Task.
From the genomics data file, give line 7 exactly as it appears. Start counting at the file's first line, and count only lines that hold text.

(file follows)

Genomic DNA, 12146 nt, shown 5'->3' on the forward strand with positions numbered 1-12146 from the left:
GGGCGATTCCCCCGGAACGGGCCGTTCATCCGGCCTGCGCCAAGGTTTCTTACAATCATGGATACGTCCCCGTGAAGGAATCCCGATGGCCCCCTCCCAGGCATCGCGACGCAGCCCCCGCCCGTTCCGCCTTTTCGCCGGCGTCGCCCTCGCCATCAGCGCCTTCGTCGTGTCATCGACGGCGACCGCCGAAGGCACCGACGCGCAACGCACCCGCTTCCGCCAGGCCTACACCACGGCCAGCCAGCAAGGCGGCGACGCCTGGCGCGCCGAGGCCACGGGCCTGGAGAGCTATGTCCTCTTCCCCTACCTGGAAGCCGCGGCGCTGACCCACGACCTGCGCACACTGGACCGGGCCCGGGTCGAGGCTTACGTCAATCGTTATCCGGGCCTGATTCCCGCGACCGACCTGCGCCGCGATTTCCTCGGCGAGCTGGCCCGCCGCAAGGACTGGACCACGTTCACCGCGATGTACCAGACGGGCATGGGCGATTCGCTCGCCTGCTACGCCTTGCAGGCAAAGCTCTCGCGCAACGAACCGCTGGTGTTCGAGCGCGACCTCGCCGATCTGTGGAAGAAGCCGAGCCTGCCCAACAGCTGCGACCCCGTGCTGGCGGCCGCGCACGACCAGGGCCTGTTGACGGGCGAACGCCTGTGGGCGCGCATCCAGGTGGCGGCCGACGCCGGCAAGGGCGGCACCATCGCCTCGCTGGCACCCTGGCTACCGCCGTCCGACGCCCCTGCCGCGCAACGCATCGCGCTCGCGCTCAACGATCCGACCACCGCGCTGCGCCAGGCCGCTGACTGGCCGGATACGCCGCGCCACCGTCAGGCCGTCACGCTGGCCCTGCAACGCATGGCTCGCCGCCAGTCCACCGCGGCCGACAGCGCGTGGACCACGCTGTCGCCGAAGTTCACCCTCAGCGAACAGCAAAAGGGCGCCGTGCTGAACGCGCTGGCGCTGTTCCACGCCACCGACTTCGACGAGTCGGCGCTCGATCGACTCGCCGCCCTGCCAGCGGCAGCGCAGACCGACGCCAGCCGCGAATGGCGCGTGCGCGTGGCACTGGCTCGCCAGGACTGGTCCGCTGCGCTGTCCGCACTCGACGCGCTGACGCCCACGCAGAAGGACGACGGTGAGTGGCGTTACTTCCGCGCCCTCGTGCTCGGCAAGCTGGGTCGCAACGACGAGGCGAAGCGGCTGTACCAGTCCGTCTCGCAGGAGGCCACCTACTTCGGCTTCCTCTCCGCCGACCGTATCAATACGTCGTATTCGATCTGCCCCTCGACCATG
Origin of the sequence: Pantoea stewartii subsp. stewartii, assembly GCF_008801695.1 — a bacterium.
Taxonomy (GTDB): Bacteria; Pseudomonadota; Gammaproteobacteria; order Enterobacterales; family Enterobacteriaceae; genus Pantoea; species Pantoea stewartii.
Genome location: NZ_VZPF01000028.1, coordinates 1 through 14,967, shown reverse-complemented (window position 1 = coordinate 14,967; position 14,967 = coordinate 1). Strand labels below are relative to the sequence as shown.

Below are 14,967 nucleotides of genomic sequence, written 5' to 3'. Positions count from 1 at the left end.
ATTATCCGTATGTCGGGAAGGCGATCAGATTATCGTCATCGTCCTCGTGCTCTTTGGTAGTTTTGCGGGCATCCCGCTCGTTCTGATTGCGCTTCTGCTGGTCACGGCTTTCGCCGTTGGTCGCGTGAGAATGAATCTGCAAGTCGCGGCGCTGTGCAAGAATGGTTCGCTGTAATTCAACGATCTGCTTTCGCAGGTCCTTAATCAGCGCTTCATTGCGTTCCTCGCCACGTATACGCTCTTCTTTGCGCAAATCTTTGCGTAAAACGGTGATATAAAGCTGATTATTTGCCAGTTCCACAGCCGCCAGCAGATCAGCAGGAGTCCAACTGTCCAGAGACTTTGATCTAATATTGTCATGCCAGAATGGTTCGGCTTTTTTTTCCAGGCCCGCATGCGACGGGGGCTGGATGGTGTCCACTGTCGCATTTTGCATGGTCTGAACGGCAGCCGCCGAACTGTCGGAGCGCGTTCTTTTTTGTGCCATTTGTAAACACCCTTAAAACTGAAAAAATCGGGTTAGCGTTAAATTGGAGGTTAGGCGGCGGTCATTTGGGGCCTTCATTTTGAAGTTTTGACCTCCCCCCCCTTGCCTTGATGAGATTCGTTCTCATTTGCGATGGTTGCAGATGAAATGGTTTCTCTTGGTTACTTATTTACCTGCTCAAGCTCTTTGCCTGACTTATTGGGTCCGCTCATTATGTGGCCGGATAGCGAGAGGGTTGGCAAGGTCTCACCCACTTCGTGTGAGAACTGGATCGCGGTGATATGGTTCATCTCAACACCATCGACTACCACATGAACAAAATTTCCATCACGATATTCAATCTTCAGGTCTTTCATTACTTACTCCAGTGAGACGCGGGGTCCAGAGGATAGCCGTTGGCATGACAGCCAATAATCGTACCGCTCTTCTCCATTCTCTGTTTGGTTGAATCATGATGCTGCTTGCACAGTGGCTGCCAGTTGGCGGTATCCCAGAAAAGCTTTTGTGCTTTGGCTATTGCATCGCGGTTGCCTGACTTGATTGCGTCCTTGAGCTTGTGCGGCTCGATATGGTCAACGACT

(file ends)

ATTATCCGTATGTCGGGAAGGCGATCAGATTATCGTCATCGTCCTCGTGCTCTTTGGTAGTTTTGCGGGCATCCCGCTCGTTCTGATTGCGCTTCTGCTGGTCACGGCTTTCGCCGTTGGTCGCGTGAGAATGAATCTGCAAGTCGCGGCGCTGTGCAAGAATGGTTCGCTGTAATTCAACGATCTGCTTTCGCAGGTCCTTAATCAGCGCTTCATTGCGTTCCTCGCCACGTATACGCTCTTCTTTGCGCAAATCTTTGCGTAAAACGGTGATATAAAGCTGATTATTTGCCAGTTCCACAGCCGCCAGCAGATCAGCAGGAGTCCAACTGTCCAGAGACTTTGATCTAATATTGTCATGCCAGAATGGTTCGGCTTTTTTTTCCAGGCCCGCATGCGACGGGGGCTGGATGGTGTCCACTGTCGCATTTTGCATGGTCTGAACGGCAGCCGCCGAACTGTCGGAGCGCGTTCTTTTTTGTGCCATTTGTAAACACCCTTAAAACTGAAAAAATCGGGTTAGCGTTAAATTGGAGGTTAGGCGGCGGTCATTTGGGGCCTTCATTTTGAAGTTTTGACCTCCCCCCCCTTGCCTTGATGAGATTCGTTCTCATTTGCGATGGTTGCAGATGAAATGGTTTCTCTTGGTTACTTATTTACCTGCTCAAGCTCTTTGCCTGACTTATTGGGTCCGCTCATTATGTGGCCGGATAGCGAGAGGGTTGGCAAGGTCTCACCCACTTCGTGTGAGAACTGGATCGCGGTGATATGGTTCATCTCAACACCATCGACTACCACATGAACAAAATTTCCATCACGATATTCAATCTTCAGGTCTTTCATTACTTACTCCAGTGAGACGCGGGGTCCAGAGGATAGCCGTTGGCATGACAGCCAATAATCGTACCGCTCTTCTCCATTCTCTGTTTGGTTGAATCATGATGCTGCTTGCACAGTGGCTGCCAGTTGGCGGTATCCCAGAAAAGCTTTTGTGCTTTGGCTATTGCATCGCGGTTGCCTGACTTGATTGCGTCCTTGAGCTTGTGCGGCTCGATATGGTCAACGACT